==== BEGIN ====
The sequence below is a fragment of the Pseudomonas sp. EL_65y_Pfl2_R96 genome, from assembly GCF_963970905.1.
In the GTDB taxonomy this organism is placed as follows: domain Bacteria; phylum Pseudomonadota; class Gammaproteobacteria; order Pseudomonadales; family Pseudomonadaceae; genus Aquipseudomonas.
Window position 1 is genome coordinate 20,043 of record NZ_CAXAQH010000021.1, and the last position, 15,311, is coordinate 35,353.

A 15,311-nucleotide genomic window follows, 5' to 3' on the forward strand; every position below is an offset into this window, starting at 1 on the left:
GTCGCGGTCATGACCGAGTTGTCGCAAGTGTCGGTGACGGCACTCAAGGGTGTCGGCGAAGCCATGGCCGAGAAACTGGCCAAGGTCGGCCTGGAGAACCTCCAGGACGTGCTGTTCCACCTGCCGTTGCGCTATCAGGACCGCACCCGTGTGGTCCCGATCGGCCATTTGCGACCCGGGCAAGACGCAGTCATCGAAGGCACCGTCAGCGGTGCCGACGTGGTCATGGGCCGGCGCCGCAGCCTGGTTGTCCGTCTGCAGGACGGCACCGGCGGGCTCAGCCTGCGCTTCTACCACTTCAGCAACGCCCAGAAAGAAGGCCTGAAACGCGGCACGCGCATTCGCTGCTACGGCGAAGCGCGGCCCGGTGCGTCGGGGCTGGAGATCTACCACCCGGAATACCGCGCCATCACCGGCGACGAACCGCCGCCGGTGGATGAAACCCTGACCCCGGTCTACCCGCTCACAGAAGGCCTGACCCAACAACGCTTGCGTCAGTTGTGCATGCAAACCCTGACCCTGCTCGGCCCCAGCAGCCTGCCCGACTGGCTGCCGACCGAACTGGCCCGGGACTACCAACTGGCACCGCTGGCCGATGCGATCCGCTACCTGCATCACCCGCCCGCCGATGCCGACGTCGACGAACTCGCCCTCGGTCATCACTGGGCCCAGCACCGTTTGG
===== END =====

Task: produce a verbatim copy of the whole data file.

The sequence below is a fragment of the Pseudomonas sp. EL_65y_Pfl2_R96 genome, from assembly GCF_963970905.1.
In the GTDB taxonomy this organism is placed as follows: domain Bacteria; phylum Pseudomonadota; class Gammaproteobacteria; order Pseudomonadales; family Pseudomonadaceae; genus Aquipseudomonas.
Window position 1 is genome coordinate 20,043 of record NZ_CAXAQH010000021.1, and the last position, 15,311, is coordinate 35,353.

A 15,311-nucleotide genomic window follows, 5' to 3' on the forward strand; every position below is an offset into this window, starting at 1 on the left:
GTCGCGGTCATGACCGAGTTGTCGCAAGTGTCGGTGACGGCACTCAAGGGTGTCGGCGAAGCCATGGCCGAGAAACTGGCCAAGGTCGGCCTGGAGAACCTCCAGGACGTGCTGTTCCACCTGCCGTTGCGCTATCAGGACCGCACCCGTGTGGTCCCGATCGGCCATTTGCGACCCGGGCAAGACGCAGTCATCGAAGGCACCGTCAGCGGTGCCGACGTGGTCATGGGCCGGCGCCGCAGCCTGGTTGTCCGTCTGCAGGACGGCACCGGCGGGCTCAGCCTGCGCTTCTACCACTTCAGCAACGCCCAGAAAGAAGGCCTGAAACGCGGCACGCGCATTCGCTGCTACGGCGAAGCGCGGCCCGGTGCGTCGGGGCTGGAGATCTACCACCCGGAATACCGCGCCATCACCGGCGACGAACCGCCGCCGGTGGATGAAACCCTGACCCCGGTCTACCCGCTCACAGAAGGCCTGACCCAACAACGCTTGCGTCAGTTGTGCATGCAAACCCTGACCCTGCTCGGCCCCAGCAGCCTGCCCGACTGGCTGCCGACCGAACTGGCCCGGGACTACCAACTGGCACCGCTGGCCGATGCGATCCGCTACCTGCATCACCCGCCCGCCGATGCCGACGTCGACGAACTCGCCCTCGGTCATCACTGGGCCCAGCACCGTTTGG